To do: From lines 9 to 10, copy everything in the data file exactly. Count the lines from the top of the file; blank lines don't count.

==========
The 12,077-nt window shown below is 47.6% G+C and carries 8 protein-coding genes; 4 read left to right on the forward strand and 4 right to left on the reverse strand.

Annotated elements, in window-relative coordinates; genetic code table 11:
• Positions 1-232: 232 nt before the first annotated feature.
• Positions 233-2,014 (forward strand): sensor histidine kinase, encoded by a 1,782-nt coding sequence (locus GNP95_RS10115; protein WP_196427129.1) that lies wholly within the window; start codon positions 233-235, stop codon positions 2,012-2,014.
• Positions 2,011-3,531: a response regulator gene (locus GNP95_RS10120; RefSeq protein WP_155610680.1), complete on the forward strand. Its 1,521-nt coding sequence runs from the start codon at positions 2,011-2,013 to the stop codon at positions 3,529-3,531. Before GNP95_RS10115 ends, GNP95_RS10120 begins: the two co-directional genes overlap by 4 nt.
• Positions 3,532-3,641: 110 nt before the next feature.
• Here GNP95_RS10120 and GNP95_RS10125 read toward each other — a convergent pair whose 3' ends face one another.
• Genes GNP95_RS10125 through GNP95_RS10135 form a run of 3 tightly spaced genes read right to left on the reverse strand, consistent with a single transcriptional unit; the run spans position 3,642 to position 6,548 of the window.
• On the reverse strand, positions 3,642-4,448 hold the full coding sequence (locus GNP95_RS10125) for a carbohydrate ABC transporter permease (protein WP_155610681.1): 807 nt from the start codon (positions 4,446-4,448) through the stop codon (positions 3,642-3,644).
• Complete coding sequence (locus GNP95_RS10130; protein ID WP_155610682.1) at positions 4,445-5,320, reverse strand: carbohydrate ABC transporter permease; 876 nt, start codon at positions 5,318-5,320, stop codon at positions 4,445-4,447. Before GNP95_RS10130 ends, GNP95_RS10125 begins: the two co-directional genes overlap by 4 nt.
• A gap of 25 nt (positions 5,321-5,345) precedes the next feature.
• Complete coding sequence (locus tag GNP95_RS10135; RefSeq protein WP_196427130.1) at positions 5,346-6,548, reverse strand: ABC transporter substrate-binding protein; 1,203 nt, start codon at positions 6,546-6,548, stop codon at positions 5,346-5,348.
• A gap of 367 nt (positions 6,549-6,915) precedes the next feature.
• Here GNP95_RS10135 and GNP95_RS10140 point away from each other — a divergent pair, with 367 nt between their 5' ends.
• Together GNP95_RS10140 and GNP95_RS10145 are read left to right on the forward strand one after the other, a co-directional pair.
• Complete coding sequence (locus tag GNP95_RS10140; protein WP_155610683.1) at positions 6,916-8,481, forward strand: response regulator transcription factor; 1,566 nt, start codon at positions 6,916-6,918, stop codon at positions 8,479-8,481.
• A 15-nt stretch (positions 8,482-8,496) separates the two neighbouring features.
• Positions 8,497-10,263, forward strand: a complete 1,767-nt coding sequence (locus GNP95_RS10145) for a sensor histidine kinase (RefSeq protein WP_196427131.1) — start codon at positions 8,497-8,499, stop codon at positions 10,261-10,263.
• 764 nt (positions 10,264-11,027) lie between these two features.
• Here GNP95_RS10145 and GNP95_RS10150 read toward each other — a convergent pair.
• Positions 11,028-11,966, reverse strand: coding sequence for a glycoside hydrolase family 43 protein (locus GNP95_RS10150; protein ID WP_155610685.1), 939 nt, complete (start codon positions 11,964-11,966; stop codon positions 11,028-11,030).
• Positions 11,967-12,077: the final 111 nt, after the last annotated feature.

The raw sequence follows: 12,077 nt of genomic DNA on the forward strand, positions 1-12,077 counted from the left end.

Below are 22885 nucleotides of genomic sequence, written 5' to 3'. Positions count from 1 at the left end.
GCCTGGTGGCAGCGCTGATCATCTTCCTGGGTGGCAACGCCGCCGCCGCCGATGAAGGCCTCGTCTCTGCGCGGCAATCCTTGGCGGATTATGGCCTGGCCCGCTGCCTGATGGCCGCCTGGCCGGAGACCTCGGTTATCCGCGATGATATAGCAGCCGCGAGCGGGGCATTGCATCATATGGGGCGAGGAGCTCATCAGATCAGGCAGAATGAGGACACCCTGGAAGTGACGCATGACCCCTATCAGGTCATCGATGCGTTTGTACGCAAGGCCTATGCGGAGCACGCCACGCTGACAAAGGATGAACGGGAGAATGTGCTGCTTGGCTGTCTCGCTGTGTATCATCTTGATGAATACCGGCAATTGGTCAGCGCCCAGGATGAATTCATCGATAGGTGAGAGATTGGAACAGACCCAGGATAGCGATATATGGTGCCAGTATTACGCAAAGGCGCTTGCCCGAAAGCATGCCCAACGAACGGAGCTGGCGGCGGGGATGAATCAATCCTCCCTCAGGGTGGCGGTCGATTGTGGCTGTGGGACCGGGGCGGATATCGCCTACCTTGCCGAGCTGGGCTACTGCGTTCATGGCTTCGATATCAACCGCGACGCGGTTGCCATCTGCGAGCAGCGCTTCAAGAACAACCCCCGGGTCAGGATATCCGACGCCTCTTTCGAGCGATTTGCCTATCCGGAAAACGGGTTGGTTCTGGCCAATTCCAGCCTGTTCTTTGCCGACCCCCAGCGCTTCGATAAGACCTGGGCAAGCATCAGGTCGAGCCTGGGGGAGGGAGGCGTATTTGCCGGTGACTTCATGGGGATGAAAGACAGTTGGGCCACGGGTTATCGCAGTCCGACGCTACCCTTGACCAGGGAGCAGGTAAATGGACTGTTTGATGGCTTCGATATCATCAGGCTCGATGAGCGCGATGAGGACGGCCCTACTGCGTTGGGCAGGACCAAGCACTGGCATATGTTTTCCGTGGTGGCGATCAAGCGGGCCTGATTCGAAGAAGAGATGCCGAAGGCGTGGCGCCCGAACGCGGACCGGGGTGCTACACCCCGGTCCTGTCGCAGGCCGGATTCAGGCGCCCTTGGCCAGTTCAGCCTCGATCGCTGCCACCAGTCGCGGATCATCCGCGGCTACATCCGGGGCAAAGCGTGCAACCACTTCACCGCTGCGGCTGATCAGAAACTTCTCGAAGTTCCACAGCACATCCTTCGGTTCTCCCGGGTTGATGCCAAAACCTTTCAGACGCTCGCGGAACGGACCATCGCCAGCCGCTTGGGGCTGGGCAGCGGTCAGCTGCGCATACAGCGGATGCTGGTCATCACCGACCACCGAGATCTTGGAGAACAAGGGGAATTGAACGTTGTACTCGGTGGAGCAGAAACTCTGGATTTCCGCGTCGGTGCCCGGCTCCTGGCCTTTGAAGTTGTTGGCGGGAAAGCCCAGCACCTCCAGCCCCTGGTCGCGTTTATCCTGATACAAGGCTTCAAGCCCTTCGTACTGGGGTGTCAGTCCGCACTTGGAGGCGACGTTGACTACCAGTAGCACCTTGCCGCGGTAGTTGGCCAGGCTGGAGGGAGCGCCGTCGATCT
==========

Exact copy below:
• On the reverse strand, positions 3,642-4,448 hold the full coding sequence (locus GNP95_RS10125) for a carbohydrate ABC transporter permease (protein WP_155610681.1): 807 nt from the start codon (positions 4,446-4,448) through the stop codon (positions 3,642-3,644).
• Complete coding sequence (locus GNP95_RS10130; protein ID WP_155610682.1) at positions 4,445-5,320, reverse strand: carbohydrate ABC transporter permease; 876 nt, start codon at positions 5,318-5,320, stop codon at positions 4,445-4,447. Before GNP95_RS10130 ends, GNP95_RS10125 begins: the two co-directional genes overlap by 4 nt.